NCC appeals N500m damages award for APC
Dissatisfied with the ruling of Justice Ibrahim Buba of the Federal High Court, Lagos that the Nigerian Communications Commission (NCC) should pay the sum of N500 million as damages to All Progressive Congress (APC), counsel to the NCC, Paul Usoro, has gone to the Court of Appeal seeking to overturn the judgment;
The trial judge, Justice Ibrahim Buba, gave the verdict in the suit filed by the party against NCC and five others, which include Etisalat, MTN, Globacom, Airtel and Visafone.
Justice Buba in his judgment held that APC was protected by the constitution to push for the enforcement of its fundamental right once violated.
He thereafter threw out NCC’s counter-affidavit and ruled that the actions of respondents were illegal and unconstitutional.
The damages were going to be paid jointly and severally by all the respondents.
But, citing eight grounds for the appeal, the Learned Counsel said he has the mandate of his client, the NCC to appeal against the entire judgment.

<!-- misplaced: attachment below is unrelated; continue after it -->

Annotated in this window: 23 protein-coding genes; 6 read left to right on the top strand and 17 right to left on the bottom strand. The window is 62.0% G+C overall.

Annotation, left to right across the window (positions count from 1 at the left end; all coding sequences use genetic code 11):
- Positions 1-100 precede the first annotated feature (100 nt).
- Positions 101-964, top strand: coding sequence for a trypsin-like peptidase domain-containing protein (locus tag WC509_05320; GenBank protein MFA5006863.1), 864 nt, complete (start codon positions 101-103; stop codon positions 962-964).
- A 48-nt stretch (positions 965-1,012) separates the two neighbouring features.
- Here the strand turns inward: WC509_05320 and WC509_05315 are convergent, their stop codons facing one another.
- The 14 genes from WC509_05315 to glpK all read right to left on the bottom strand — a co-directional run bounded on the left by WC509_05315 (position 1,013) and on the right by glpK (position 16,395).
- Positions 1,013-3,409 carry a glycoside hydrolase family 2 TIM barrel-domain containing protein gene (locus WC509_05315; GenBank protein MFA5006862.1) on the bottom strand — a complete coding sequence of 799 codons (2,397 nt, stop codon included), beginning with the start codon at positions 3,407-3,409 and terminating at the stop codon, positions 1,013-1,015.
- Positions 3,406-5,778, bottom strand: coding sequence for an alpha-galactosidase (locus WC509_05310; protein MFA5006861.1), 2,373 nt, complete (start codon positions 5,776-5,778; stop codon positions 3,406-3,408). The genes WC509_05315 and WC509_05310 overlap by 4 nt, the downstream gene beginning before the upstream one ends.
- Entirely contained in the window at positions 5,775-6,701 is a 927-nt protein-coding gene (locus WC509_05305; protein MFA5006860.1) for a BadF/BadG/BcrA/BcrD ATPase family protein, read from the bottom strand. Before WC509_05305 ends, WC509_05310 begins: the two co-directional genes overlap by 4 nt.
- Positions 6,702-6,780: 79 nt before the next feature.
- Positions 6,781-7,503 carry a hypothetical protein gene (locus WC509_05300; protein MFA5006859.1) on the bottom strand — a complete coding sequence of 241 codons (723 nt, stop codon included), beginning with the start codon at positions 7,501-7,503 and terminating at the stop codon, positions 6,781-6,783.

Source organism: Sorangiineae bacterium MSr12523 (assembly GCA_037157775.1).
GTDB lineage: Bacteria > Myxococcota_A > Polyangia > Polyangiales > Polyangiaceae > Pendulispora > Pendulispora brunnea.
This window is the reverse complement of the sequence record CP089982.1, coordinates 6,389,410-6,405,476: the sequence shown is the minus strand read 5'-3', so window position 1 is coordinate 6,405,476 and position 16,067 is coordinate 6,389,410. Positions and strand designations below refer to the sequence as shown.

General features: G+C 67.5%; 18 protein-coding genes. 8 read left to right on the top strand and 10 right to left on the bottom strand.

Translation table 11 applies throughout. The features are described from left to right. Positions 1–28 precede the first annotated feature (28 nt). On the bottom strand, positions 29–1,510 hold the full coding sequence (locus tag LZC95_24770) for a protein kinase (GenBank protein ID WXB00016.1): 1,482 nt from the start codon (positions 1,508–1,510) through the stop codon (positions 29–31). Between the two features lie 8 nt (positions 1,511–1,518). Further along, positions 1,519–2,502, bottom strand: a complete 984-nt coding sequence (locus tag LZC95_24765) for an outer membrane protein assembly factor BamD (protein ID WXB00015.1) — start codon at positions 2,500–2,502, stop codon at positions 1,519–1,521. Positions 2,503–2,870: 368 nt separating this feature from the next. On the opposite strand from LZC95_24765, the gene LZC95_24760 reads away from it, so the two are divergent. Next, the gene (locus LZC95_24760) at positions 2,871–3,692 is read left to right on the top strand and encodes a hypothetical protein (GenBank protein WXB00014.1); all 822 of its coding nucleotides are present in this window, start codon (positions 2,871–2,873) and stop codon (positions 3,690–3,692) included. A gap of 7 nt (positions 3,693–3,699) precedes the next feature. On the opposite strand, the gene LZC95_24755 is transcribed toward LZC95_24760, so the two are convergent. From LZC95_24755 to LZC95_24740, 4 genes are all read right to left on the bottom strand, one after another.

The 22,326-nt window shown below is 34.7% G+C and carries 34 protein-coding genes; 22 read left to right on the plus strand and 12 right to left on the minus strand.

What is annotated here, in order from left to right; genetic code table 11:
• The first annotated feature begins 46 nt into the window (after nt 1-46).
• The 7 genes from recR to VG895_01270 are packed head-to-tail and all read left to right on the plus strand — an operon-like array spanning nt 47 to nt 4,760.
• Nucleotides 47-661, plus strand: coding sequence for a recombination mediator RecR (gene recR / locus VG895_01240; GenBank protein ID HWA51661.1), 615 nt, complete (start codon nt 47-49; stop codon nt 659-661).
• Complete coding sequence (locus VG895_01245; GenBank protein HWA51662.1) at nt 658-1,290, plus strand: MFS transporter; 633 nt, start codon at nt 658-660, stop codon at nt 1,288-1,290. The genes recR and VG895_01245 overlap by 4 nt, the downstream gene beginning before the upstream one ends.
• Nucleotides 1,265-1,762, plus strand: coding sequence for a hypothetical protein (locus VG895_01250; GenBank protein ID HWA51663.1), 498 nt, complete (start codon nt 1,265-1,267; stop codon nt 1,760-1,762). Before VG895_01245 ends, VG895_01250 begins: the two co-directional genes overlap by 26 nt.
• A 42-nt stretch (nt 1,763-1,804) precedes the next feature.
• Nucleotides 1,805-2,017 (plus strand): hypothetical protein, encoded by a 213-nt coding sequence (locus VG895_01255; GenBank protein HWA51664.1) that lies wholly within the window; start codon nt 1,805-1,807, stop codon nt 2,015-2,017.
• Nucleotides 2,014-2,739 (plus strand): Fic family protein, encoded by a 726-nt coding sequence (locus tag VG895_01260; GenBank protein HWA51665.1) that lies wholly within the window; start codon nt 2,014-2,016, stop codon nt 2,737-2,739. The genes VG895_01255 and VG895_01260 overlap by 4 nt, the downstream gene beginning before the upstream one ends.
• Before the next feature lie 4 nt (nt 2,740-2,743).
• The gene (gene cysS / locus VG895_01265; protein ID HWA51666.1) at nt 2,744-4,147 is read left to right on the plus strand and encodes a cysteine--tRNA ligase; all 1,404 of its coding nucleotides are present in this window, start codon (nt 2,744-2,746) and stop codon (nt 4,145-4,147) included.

A statement from the commission, yesterday, signed by its Head of Media Department, Sonny Aragba-Akpore, said the learned Senior Advocate of Nigeria averred that the trial judge erred in law when he dismissed the Appellant’s Notice of Preliminary Objection of March 2, 2015, which challenged the competence of the suit on the grounds that same was unmeritorious.
He also said on ground two that the learned Trial Judge erred in law when he held that the suit of the APC disclosed cause of action against the applicant. Usoro in the notice of appeal noted that the trial court misdirected itself in law and fact when it held that the suit as constituted fell under the context of chapter IV of the constitution of the federal republic of Nigeria 1999 as amended and not rooted in contract.
He explained in the notice of appeal that the trial court erred in law and occasioned grave miscarriage of justice when it held that the first respondent has seemingly complained of discrimination by the appellant. The notice of appeal also said the learned trial judge erred in law when he held that the appellant has indeed discriminated against the 1st respondent when it granted the Goodluck/Sambo Presidential Campaign Organization in 2011, the right to use short codes and did not allow the first respondent same right in 2015.
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